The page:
Small, plastic particles found in hygiene and cosmetic products have been wreaking havoc for the environment. Despite the immense attention that microbeads have garnered in American media in recent months, we don’t often hear about these plastic exfoliators in Asian products.
Some believe the Asian beauty product industry’s emphasis on skincare over cosmetics is the reason behind this.
Anthony Jung is an Australian beauty blogger and beauty consultant at Cosme Hut, the first Asian beauty and cosmetics boutique in Perth.
He said he believes Western products use microbeads due to a lack of emphasis on skincare over cosmetics, and microbeads are a cheap and accessible resource.
These small plastic particles commonly found in shampoos, soaps, toothpastes and facial cleansers are used as an exfoliator. Designed to be small enough to wash down the drain, they frequently slip through water treatment plants without being filtered out and end up back into the recycled water. These plastic bits end up in the water we drink, as well as the fish that we eat, according to the Washington Post.
“We consume water; we use water; it directly affects our life,” said Samantha Hogard, president of the Florida Water Environment Association. “If our water is polluted, we’re at the mercy of our government to regulate and clean our water because it’s such an important factor in our lives.”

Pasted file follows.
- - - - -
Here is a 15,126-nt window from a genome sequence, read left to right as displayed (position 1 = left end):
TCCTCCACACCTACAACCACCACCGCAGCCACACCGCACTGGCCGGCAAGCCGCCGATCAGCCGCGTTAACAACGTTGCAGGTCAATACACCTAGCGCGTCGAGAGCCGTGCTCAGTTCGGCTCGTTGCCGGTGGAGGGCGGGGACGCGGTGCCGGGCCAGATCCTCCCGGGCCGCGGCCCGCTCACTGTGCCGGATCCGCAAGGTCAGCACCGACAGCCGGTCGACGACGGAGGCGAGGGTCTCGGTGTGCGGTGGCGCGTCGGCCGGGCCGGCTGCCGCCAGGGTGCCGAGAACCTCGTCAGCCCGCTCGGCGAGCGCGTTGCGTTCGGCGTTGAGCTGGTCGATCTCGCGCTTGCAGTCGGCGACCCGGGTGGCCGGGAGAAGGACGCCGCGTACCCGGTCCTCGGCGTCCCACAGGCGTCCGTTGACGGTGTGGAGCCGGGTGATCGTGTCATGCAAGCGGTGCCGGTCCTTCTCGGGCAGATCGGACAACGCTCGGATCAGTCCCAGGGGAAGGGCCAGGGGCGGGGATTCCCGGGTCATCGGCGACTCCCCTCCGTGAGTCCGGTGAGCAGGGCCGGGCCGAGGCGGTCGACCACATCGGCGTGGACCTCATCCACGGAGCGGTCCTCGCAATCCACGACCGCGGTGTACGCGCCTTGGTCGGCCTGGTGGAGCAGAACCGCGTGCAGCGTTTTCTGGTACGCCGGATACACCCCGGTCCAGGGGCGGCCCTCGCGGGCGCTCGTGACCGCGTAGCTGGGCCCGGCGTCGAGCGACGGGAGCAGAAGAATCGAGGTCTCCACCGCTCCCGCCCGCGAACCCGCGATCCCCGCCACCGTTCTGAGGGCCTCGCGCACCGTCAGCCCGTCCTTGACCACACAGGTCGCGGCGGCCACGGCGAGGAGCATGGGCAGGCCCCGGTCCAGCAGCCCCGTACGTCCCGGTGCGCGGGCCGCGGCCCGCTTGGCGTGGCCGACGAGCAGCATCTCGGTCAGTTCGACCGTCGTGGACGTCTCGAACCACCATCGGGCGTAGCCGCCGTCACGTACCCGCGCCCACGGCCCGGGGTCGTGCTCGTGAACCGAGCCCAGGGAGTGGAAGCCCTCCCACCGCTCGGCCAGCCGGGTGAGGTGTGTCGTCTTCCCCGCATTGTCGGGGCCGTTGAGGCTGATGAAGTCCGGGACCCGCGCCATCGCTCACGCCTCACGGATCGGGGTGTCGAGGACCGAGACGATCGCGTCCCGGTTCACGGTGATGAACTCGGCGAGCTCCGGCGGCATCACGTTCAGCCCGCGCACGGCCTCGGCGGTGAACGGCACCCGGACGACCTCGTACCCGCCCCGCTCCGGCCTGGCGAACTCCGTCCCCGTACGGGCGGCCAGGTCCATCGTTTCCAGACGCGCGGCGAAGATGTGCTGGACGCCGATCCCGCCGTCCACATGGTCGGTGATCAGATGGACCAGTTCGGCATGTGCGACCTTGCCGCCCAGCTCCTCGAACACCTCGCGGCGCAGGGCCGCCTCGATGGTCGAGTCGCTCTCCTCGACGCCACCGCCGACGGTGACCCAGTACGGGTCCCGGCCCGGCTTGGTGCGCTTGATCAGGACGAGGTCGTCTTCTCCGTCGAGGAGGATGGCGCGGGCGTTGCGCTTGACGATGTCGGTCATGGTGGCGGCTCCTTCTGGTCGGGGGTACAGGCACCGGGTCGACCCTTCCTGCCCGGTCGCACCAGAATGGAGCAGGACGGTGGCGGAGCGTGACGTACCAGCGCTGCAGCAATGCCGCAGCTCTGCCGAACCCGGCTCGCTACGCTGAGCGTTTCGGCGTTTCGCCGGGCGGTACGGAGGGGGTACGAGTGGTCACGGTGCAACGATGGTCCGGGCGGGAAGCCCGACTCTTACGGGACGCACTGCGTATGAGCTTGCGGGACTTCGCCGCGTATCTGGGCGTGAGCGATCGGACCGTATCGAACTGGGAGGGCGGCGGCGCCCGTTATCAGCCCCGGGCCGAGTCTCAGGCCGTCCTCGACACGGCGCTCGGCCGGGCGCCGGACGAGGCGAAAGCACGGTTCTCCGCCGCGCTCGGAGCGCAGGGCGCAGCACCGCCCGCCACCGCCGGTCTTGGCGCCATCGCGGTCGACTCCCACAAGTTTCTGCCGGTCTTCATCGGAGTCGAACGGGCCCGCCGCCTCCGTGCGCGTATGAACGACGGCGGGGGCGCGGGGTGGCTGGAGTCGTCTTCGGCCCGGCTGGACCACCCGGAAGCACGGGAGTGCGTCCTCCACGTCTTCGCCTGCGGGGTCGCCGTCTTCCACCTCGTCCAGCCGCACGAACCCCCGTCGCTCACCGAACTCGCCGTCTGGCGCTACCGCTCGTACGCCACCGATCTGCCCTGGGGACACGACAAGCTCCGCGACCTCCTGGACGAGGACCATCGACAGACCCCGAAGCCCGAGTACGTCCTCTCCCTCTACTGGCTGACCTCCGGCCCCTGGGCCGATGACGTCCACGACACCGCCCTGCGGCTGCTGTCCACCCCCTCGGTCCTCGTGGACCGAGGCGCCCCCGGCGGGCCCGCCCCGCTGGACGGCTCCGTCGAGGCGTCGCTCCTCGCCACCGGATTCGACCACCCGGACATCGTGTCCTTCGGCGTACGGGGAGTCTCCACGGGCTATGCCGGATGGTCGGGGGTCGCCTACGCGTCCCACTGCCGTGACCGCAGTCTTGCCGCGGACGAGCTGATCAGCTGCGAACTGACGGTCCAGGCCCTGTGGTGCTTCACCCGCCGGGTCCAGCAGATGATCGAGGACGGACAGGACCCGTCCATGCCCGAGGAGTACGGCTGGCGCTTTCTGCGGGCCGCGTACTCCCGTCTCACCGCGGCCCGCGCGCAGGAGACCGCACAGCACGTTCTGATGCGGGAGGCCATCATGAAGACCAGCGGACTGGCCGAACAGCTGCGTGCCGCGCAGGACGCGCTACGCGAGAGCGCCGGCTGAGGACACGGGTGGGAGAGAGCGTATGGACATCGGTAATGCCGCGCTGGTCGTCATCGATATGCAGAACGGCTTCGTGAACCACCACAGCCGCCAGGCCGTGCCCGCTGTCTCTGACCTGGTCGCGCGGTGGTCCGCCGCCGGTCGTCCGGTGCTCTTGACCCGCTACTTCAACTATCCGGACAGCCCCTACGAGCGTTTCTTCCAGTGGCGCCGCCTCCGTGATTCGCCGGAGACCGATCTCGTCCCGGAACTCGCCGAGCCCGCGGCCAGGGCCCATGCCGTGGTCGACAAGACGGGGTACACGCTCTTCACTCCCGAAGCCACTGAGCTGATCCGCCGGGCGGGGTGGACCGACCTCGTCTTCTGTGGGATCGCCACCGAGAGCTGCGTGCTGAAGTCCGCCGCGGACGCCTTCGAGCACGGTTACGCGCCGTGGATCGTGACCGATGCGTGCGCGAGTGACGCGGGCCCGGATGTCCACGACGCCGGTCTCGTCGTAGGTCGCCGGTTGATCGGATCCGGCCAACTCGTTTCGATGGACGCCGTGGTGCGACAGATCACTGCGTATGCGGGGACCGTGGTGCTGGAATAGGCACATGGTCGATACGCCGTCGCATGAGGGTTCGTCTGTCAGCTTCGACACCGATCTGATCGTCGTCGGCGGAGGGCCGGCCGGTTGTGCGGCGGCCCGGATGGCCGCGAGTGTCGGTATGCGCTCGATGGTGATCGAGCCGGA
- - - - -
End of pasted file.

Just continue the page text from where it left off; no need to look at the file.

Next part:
In December 2015, President Obama signed the Microbead-Free Waters Act into effect, which prohibits the sale of products that include microbeads in their formula.
Most Western products choose ingredients that cost less overall, rather than sourcing locally produced, natural ingredients, according to Jung.
“Since it can’t make as much of a profit compared to industries in Japan or Korea for example, I feel like they need to use cheaper ingredients, or synthetically create ingredients to reduce cost,” Jung said. “At their own expenses however, they have created ingredients that are indeed harmful to everything and everyone.”
Asian cosmetics is a big industry that people have poured money into in order to create products that are better for their customers, as opposed to their Western product counterparts, according to Jung.
“The Western skincare world isn’t as big since a lot of people don’t realize how vital skincare truly is,” Jung said. “They focus more on makeup, thus neglecting their skincare products.”
According to skinVeau, another beauty blog, cosmetics make up the majority of beauty purchases in the West, while 89 percent of Korean women in Korea spend more money on skincare products than makeup.
“I think the difference is because using cosmetics at a young age in Asian countries is frowned upon, like how you can’t wear makeup to school, so they focus on making themselves pretty by being natural with skincare,” freshman biology major Mary Yang said. “But in western countries, children start using makeup at a younger age, so they are used to covering up their imperfections, because it is culturally acceptable to put on foundation and makeup.”
Although microbeads will eventually disappear from all shelves in the United States, Jung hopes that these plastic beads will continue to stay out of Asian products and that every country would prohibit the use of microbeads.
“I have only one wish: to see companies truly invest in their products; to create something that is ideal to everyone’s skin, but doesn’t hurt the environment in the same process,” Jung said. “We all have to remember that we only have one world, and the more we damage it, the more it damages us.”
Photo by Alexandria Ng.